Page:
Summer baby boom at Woburn Safari Park

Ring-tailed lemur mum Kirindy has a lot on her hands this summer after giving birth to a beautiful baby boy. Named Rakoto
Ring-tailed lemur mum Kirindy has a lot on her hands this summer after giving birth to a beautiful baby boy. Named Rakoto

As summer fast approaches, Bedfordshire’s Woburn Safari Park is experiencing a baby boom with the arrival of many adorable new faces and endangered species.

Discover a couple of cheeky young lemurs in the walk-through Land of the Lemurs enclosure, rare Vietnamese Sika deer calves, little ‘joeys’ peering out from their mother’s pouches, several baby bison, three baby Barbary Macaque monkeys, and adorable Eland and Addax antelope calves.

Woburn's baby boom is brilliant news for endangered species

Woburn's baby boom is brilliant news for endangered species

Seven-year old Ring-tailed lemur mum Kirindy has a lot on her hands this summer after giving birth to a beautiful baby boy. Named Rakoto, the new-born lives in the walk-through Land of the Lemurs enclosure, which he shares with the lemur troop and another as-yet unnamed youngster who was recently born to mother Sambava.

Keepers have welcomed three new Vietnamese sika deer calves that live in a paddock with the North American bison herd.

The Sika deer live as a natural herd and for the first few weeks of the calves' lives their mothers will tuck them away in the paddock, which means that the keepers end up playing a game of 'hide and seek' every morning to check that the youngsters are well. Extinct in the wild, Sika deer are part of the European Endangered Species Programme (EEP), so any males born into the herd may be moved to other animal collections in the future to continue the important breeding programme.

It is always ‘big’ news when keepers welcome an Eland calf to the park, the largest of all the antelope species.

Female Nicky became a mother to a young calf out in the African Reserves section of the park in April and the baby was discovered in the morning by keepers. The new-born could eventually grow up to be six feet tall. For now, mum will instinctively hide the calf away from predators during the day in a secluded area, returning periodically to feed and care for the calf.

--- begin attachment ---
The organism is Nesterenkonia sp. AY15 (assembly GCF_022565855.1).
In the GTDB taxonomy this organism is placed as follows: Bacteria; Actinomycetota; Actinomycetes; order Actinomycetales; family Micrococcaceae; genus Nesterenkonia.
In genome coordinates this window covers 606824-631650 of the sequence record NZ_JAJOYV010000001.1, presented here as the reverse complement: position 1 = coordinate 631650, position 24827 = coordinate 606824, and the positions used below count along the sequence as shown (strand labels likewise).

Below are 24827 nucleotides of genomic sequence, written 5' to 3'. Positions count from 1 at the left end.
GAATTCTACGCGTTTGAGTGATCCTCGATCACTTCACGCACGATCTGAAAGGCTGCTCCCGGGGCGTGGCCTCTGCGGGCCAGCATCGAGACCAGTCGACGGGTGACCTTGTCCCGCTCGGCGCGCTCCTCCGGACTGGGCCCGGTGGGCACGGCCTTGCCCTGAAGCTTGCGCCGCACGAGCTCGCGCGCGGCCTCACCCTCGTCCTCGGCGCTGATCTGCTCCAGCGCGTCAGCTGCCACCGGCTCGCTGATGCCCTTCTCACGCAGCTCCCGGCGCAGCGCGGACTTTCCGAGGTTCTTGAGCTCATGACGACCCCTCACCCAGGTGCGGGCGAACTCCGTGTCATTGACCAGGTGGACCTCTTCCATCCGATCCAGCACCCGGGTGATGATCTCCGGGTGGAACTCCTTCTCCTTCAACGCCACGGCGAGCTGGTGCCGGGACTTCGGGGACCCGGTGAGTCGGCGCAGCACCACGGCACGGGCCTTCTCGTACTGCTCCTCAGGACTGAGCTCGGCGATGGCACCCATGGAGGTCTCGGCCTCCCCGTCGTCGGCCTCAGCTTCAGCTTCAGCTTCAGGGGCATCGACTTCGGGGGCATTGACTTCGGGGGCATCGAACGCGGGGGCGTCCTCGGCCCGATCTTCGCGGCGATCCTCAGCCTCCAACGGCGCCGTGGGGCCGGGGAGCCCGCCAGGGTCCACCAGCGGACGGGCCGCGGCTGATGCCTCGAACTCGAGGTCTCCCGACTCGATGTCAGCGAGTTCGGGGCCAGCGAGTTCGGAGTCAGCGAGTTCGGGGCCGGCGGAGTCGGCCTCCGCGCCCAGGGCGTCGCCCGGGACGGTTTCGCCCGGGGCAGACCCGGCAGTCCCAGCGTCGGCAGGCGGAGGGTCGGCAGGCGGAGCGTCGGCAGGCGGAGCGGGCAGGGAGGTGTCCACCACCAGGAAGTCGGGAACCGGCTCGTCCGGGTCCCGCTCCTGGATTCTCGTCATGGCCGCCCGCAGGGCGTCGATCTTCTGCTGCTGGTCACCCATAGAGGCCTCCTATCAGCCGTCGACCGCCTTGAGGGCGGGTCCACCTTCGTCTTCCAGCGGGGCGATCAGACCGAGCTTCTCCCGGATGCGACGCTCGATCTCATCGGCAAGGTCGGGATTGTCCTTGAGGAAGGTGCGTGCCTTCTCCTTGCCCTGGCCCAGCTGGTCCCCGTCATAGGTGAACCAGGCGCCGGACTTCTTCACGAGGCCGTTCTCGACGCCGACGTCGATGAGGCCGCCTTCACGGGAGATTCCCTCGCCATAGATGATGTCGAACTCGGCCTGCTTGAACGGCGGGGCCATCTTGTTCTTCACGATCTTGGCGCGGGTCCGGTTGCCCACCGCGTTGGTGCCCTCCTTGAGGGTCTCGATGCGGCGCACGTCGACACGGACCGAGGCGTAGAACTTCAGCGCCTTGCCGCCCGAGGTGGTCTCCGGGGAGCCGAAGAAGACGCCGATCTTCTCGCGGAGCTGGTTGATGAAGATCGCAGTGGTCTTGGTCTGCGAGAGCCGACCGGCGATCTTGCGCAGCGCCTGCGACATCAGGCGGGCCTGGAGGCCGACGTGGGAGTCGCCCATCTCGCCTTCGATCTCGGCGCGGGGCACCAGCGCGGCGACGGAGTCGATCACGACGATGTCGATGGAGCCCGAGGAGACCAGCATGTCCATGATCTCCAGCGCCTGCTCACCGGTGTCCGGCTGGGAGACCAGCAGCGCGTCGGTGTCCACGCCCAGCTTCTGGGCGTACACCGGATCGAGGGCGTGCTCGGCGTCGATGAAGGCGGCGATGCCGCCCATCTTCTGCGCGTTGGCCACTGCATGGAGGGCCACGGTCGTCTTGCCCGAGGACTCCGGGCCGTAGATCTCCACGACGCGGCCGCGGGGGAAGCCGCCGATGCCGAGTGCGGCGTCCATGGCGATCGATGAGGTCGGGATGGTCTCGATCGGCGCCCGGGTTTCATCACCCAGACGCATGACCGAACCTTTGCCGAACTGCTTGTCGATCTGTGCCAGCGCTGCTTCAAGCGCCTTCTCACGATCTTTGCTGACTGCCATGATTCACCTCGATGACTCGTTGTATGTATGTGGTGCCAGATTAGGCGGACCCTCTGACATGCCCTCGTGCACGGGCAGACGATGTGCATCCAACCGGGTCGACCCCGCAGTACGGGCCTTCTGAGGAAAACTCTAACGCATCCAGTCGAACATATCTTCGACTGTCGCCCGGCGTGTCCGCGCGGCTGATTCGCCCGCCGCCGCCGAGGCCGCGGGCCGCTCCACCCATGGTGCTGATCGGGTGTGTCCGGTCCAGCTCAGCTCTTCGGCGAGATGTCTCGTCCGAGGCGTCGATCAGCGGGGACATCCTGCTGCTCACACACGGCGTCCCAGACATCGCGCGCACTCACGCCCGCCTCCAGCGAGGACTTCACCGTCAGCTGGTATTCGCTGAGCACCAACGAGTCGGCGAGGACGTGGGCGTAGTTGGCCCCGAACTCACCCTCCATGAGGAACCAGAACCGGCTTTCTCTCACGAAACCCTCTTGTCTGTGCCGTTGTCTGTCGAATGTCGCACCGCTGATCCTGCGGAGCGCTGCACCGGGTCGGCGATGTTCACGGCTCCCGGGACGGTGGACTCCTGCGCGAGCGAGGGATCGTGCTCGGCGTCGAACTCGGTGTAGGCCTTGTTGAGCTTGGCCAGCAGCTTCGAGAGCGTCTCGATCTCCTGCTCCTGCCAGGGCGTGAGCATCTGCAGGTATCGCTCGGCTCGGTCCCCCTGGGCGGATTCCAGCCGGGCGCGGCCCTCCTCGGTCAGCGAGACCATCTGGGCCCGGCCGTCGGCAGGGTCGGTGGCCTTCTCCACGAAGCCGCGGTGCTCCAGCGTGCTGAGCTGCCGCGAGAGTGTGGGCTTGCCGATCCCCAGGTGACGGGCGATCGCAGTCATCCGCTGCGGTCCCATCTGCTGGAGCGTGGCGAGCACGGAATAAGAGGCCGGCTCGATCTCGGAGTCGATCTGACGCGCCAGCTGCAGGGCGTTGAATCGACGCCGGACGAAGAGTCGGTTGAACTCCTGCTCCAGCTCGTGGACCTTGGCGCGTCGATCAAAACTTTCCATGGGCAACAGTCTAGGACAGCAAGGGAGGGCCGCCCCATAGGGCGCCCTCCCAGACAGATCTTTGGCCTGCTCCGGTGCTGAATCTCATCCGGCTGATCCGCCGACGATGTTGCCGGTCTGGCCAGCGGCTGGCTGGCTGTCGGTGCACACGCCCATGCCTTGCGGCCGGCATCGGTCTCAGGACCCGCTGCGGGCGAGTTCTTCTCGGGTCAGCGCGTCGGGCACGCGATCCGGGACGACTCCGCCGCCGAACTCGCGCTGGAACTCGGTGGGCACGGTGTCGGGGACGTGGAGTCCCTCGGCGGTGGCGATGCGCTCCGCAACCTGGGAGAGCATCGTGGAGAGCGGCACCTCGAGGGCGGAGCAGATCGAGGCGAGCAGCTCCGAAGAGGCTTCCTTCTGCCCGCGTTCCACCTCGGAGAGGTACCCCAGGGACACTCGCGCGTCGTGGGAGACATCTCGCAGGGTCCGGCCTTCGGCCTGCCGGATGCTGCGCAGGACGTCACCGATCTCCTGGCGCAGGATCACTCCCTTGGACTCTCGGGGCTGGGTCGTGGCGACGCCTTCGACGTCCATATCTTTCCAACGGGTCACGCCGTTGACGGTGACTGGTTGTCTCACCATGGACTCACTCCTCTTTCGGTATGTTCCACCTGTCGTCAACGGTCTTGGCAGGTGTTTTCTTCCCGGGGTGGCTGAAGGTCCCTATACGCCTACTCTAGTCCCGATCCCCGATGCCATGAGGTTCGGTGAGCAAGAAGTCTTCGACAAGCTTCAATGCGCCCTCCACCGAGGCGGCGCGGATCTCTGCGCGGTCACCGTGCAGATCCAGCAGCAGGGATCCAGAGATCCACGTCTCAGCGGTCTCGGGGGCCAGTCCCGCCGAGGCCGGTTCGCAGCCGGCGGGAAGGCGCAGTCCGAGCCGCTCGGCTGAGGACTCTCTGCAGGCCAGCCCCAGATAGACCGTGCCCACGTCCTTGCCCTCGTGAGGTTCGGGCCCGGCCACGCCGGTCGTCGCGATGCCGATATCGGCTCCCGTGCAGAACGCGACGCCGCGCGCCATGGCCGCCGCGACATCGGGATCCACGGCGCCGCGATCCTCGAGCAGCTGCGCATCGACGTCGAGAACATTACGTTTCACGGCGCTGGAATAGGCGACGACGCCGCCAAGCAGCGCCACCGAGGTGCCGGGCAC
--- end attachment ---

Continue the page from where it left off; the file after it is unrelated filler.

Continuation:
New babies can be spotted in the Australian Walkabout enclosure in the Foot Safari, home to Red necked wallabies and Greater rhea. Some of the little 'joeys' are still very small and hairless, spending all their time in their mother's pouches, but lucky visitors will see their little faces taking a peek outside! As the youngsters get bigger, they will begin to spend more time exploring on their own.

The growing troop of Barbary macaque monkeys in African Forest has welcomed three new-borns to the group, with first time mother Mwanga and experienced mothers Jemelia and Gara all caring for the tiny youngsters. With multiple competing alpha males living in the group, the likely fathers of the babies will be either of the largest males; Frank or Belinga.

The Addax is a critically endangered species and there are thought to be less than 500 left in the wild. So keepers were thrilled when female Amelie became a mother in late March. Just a couple of days later keepers were again overjoyed when female Forest also became a mum to a beautiful female calf. With the weather getting warmer, the calves will be out in their paddock next to the Somali wild ass.

For over a century, Woburn has been home to majestic North American bison and visitors to the park will be awe-struck by these beautiful creatures as they graze in the their spacious 16-acre paddock, on the approach to the Safari Park. Over the last few weeks, keepers have welcomed the birth of a number of calves, so visitors should keep their eyes peeled as they grow older and come out to play.

To find out more, visit www.woburnsafari.co.uk/news